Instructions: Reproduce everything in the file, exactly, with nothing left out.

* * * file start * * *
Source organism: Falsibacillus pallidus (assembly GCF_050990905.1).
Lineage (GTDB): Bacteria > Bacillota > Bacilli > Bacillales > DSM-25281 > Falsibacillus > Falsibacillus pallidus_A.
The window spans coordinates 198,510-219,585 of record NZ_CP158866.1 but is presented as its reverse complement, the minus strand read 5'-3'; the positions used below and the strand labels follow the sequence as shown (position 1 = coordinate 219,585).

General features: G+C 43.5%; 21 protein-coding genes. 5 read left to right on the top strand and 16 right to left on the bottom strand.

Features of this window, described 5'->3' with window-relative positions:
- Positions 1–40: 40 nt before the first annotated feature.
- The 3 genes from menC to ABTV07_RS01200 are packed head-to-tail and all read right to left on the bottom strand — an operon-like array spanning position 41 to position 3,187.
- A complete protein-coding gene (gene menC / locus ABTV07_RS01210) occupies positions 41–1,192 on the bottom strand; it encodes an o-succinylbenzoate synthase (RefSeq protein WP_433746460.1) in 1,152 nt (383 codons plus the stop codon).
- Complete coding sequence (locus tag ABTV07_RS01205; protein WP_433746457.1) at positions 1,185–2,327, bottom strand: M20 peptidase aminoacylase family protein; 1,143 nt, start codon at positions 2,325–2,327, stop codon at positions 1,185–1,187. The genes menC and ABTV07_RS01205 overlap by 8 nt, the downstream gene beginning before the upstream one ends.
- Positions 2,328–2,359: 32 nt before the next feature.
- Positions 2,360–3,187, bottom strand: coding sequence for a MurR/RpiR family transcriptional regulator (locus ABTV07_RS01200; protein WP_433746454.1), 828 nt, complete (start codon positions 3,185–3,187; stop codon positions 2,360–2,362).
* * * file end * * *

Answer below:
Source organism: Falsibacillus pallidus (assembly GCF_050990905.1).
Lineage (GTDB): Bacteria > Bacillota > Bacilli > Bacillales > DSM-25281 > Falsibacillus > Falsibacillus pallidus_A.
The window spans coordinates 198,510-219,585 of record NZ_CP158866.1 but is presented as its reverse complement, the minus strand read 5'-3'; the positions used below and the strand labels follow the sequence as shown (position 1 = coordinate 219,585).

General features: G+C 43.5%; 21 protein-coding genes. 5 read left to right on the top strand and 16 right to left on the bottom strand.

Features of this window, described 5'->3' with window-relative positions:
- Positions 1–40: 40 nt before the first annotated feature.
- The 3 genes from menC to ABTV07_RS01200 are packed head-to-tail and all read right to left on the bottom strand — an operon-like array spanning position 41 to position 3,187.
- A complete protein-coding gene (gene menC / locus ABTV07_RS01210) occupies positions 41–1,192 on the bottom strand; it encodes an o-succinylbenzoate synthase (RefSeq protein WP_433746460.1) in 1,152 nt (383 codons plus the stop codon).
- Complete coding sequence (locus tag ABTV07_RS01205; protein WP_433746457.1) at positions 1,185–2,327, bottom strand: M20 peptidase aminoacylase family protein; 1,143 nt, start codon at positions 2,325–2,327, stop codon at positions 1,185–1,187. The genes menC and ABTV07_RS01205 overlap by 8 nt, the downstream gene beginning before the upstream one ends.
- Positions 2,328–2,359: 32 nt before the next feature.
- Positions 2,360–3,187, bottom strand: coding sequence for a MurR/RpiR family transcriptional regulator (locus ABTV07_RS01200; protein WP_433746454.1), 828 nt, complete (start codon positions 3,185–3,187; stop codon positions 2,360–2,362).